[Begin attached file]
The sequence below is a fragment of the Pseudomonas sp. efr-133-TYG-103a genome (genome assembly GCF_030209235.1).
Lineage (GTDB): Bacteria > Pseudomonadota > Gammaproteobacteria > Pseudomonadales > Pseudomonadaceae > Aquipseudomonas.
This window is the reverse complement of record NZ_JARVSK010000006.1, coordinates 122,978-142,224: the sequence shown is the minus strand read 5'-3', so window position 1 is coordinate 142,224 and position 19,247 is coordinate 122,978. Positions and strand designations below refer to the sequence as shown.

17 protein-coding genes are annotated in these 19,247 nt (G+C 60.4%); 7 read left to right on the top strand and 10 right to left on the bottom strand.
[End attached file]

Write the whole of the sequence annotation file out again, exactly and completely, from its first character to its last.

The sequence below is a fragment of the Pseudomonas sp. efr-133-TYG-103a genome (genome assembly GCF_030209235.1).
Lineage (GTDB): Bacteria > Pseudomonadota > Gammaproteobacteria > Pseudomonadales > Pseudomonadaceae > Aquipseudomonas.
This window is the reverse complement of record NZ_JARVSK010000006.1, coordinates 122,978-142,224: the sequence shown is the minus strand read 5'-3', so window position 1 is coordinate 142,224 and position 19,247 is coordinate 122,978. Positions and strand designations below refer to the sequence as shown.

17 protein-coding genes are annotated in these 19,247 nt (G+C 60.4%); 7 read left to right on the top strand and 10 right to left on the bottom strand.